The Russian Mars’ moon probe Fobos-Grunt (Russian for “Phobos-Ground”) was launched yesterday. It was meant to take a tiny sample of the Martian moon Phobos, which would have been the first sample taken from an interplanetary body since 1976. However, it failed to make its planned trajectory towards Mars and is now stuck in Earth’s orbit. Russian engineers are attempting to rescue the probe by planning a series of burns and by resetting its computer system.
Space buffs are worried that the probe may crash back to Earth, potentially unleashing toxic fuel. According to an AP report, a U.S. expert said the probe “could become the most dangerous man made object ever to hit the planet.” A more detailed report can be found on SPACE.com.
Apparently the spacecraft’s orientation system experienced failures, which is why the probe is stuck in Earth’s orbit. Hopefully if the spacecraft does have to be deorbited, it can somehow be steered somewhere over the ocean away from land, similar to what happened when the U.S. satellite UARS deorbited earlier this fall. Famed space writer and NASA veteran James Oberg condemned Fobos-Grunt by saying, “The go-for-broke nature of this mission, aiming for the first Russian deep space success in a quarter century, always looked awfully bold, and now looks just plain reckless – whatever happens next.”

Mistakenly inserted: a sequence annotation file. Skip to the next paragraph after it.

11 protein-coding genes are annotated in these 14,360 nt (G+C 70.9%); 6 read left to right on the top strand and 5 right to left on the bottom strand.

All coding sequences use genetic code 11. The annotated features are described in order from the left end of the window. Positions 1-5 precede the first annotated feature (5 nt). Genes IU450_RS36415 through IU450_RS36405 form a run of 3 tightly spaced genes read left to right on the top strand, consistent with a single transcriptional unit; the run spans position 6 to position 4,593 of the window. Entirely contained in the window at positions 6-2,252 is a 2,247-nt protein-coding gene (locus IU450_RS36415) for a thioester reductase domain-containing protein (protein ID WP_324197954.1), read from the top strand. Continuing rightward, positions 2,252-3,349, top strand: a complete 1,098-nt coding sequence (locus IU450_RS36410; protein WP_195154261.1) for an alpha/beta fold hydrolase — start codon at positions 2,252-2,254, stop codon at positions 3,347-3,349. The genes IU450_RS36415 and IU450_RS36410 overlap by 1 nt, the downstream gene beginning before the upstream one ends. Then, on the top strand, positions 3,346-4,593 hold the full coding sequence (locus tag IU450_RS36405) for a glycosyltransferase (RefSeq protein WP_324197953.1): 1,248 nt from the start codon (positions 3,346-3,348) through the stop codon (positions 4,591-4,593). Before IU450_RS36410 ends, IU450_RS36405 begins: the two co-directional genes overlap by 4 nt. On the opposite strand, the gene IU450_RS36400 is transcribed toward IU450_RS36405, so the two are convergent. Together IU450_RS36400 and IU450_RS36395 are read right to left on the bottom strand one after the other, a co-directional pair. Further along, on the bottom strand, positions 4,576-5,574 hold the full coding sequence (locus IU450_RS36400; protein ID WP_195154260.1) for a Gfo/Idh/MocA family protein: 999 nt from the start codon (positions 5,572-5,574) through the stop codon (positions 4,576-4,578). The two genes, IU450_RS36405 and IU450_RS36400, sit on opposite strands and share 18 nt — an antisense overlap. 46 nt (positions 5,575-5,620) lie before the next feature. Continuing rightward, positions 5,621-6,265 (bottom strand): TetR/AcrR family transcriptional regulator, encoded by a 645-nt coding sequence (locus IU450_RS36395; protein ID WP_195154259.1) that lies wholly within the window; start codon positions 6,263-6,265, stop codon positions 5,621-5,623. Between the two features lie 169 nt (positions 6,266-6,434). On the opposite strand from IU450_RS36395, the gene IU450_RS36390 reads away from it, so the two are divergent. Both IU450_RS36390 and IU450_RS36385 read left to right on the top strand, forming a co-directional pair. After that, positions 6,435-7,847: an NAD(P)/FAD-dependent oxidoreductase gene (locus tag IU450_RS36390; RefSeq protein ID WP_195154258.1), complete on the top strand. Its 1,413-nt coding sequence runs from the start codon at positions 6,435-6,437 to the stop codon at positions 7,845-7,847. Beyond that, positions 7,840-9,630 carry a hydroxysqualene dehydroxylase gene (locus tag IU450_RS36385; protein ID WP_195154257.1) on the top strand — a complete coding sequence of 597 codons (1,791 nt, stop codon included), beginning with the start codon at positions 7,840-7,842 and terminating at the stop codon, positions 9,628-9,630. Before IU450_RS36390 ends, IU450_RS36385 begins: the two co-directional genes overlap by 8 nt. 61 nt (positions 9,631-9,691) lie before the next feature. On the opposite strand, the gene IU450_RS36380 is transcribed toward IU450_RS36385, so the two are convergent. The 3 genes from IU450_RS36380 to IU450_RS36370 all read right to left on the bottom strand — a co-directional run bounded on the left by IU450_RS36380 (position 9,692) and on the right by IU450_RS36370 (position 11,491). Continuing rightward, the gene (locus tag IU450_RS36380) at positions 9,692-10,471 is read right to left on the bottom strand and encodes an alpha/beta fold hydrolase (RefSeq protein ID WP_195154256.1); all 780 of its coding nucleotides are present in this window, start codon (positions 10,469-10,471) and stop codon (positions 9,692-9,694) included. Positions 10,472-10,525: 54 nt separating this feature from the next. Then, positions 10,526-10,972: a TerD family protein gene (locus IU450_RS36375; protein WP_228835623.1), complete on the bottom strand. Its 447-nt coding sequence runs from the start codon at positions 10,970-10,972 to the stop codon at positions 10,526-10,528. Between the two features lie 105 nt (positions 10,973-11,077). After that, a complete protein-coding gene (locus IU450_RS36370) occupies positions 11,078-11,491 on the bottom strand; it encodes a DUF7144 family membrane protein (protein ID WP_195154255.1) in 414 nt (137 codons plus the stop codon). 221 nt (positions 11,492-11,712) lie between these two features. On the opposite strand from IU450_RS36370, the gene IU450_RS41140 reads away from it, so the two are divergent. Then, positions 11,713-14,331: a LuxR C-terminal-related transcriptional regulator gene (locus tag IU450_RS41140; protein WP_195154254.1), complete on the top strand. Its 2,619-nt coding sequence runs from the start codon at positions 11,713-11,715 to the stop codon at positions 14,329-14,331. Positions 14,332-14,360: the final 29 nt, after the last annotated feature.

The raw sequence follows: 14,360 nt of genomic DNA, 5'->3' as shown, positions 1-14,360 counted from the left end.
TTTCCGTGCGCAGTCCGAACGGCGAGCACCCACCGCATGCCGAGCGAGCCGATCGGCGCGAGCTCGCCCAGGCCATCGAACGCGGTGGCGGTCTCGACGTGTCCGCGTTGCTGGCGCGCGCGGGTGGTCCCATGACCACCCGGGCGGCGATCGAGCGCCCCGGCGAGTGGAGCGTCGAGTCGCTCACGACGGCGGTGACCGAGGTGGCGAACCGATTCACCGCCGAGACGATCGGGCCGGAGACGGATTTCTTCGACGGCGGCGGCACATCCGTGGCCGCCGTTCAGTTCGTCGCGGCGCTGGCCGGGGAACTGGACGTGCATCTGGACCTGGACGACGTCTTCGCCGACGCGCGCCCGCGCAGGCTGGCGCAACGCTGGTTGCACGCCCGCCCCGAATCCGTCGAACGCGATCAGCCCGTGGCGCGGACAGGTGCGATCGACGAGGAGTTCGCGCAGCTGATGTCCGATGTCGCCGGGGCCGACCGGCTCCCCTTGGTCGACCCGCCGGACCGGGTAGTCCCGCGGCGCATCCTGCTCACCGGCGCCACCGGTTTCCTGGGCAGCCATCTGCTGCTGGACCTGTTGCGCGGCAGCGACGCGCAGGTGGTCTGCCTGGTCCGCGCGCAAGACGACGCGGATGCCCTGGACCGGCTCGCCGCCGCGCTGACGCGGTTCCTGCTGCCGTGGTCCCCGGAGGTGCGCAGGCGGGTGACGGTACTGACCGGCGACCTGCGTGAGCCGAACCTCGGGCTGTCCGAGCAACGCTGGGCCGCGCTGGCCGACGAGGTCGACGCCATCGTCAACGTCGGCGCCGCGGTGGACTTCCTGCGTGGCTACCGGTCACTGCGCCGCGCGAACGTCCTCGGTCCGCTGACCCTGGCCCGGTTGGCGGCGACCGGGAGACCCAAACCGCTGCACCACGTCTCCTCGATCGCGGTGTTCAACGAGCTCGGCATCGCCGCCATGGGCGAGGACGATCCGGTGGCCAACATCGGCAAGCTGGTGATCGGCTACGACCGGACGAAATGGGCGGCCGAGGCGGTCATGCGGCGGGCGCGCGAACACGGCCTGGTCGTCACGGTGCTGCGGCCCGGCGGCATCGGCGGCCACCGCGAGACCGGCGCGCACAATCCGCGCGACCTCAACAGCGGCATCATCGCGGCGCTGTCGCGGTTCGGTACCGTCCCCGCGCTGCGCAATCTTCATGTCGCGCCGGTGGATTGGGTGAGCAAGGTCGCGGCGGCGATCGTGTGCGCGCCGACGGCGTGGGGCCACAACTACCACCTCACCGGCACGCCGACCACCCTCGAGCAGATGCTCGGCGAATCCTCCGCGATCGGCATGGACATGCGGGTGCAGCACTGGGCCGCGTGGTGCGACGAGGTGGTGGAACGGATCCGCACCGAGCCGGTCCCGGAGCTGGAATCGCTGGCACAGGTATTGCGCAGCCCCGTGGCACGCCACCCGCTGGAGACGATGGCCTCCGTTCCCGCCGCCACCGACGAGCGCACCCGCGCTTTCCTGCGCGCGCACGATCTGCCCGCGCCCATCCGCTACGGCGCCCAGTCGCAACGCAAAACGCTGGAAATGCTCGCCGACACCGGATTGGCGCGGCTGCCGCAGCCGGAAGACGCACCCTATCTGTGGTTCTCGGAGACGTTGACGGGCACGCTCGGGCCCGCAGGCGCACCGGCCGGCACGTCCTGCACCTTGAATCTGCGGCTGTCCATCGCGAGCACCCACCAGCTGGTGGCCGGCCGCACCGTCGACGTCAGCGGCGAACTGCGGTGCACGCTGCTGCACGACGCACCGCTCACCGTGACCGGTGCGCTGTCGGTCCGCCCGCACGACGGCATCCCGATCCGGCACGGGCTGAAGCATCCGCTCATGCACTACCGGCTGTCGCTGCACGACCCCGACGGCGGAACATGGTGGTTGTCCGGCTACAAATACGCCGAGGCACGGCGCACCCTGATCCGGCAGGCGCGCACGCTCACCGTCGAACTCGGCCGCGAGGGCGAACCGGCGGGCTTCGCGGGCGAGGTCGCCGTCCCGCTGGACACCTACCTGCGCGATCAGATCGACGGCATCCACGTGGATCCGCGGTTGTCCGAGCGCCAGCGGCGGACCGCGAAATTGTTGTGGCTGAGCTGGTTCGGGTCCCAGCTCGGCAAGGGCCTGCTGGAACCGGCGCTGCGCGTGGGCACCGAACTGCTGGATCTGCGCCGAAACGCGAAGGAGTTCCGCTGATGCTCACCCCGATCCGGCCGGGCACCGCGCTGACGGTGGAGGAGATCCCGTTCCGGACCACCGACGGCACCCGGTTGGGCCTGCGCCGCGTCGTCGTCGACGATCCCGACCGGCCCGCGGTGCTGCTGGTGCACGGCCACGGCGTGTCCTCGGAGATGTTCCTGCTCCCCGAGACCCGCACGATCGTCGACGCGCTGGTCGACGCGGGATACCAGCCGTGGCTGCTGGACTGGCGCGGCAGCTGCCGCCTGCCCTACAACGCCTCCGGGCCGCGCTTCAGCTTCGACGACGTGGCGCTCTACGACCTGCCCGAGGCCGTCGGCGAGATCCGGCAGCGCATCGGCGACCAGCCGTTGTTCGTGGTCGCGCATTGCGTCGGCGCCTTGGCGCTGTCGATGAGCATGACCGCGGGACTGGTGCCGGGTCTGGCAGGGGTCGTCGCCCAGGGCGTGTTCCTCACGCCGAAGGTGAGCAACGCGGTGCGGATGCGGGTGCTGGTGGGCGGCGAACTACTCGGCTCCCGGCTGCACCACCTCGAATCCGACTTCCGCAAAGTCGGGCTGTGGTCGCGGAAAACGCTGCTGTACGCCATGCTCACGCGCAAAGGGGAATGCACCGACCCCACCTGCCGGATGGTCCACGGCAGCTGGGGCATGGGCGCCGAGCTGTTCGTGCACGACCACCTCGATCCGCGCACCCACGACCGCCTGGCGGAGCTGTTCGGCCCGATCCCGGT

Stay informed about this latest space event by checking back with This Space Available; I will be providing updates.
UPDATE 11/12/2011 – The latest news about Fobos-Grunt is not good as ground controllers have failed to reestablish communications with the space probe. Also, its orbit has dropped. Thanks to my friend Trent for sending me this update.
Emily Carney is a writer, space enthusiast, and creator of the This Space Available space blog, published since 2010. In January 2019, Emily’s This Space Available blog was incorporated into the National Space Society’s blog. The content of Emily’s blog can be accessed via the This Space Available blog category.
Note: The views expressed in This Space Available are those of the author and should not be considered as representing the positions or views of the National Space Society.